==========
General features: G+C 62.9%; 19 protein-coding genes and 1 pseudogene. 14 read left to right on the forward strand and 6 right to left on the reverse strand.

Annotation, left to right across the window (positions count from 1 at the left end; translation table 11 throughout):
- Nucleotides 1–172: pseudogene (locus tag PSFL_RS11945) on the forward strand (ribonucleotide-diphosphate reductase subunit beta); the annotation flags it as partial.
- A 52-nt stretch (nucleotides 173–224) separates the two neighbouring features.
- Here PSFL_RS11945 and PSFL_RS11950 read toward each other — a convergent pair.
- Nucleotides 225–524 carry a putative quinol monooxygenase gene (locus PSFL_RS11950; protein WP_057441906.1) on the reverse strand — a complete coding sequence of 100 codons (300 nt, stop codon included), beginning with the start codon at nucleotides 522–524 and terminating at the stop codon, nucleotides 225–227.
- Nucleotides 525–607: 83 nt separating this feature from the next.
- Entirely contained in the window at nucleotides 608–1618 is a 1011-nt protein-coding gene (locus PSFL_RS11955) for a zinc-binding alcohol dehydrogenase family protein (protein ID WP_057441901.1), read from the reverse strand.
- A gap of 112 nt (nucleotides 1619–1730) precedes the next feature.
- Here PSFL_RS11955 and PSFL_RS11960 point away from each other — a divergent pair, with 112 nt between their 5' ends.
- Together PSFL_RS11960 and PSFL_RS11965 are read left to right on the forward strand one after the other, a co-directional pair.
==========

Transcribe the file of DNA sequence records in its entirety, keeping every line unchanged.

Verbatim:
General features: G+C 62.9%; 19 protein-coding genes and 1 pseudogene. 14 read left to right on the forward strand and 6 right to left on the reverse strand.

Annotation, left to right across the window (positions count from 1 at the left end; translation table 11 throughout):
- Nucleotides 1–172: pseudogene (locus tag PSFL_RS11945) on the forward strand (ribonucleotide-diphosphate reductase subunit beta); the annotation flags it as partial.
- A 52-nt stretch (nucleotides 173–224) separates the two neighbouring features.
- Here PSFL_RS11945 and PSFL_RS11950 read toward each other — a convergent pair.
- Nucleotides 225–524 carry a putative quinol monooxygenase gene (locus PSFL_RS11950; protein WP_057441906.1) on the reverse strand — a complete coding sequence of 100 codons (300 nt, stop codon included), beginning with the start codon at nucleotides 522–524 and terminating at the stop codon, nucleotides 225–227.
- Nucleotides 525–607: 83 nt separating this feature from the next.
- Entirely contained in the window at nucleotides 608–1618 is a 1011-nt protein-coding gene (locus PSFL_RS11955) for a zinc-binding alcohol dehydrogenase family protein (protein ID WP_057441901.1), read from the reverse strand.
- A gap of 112 nt (nucleotides 1619–1730) precedes the next feature.
- Here PSFL_RS11955 and PSFL_RS11960 point away from each other — a divergent pair, with 112 nt between their 5' ends.
- Together PSFL_RS11960 and PSFL_RS11965 are read left to right on the forward strand one after the other, a co-directional pair.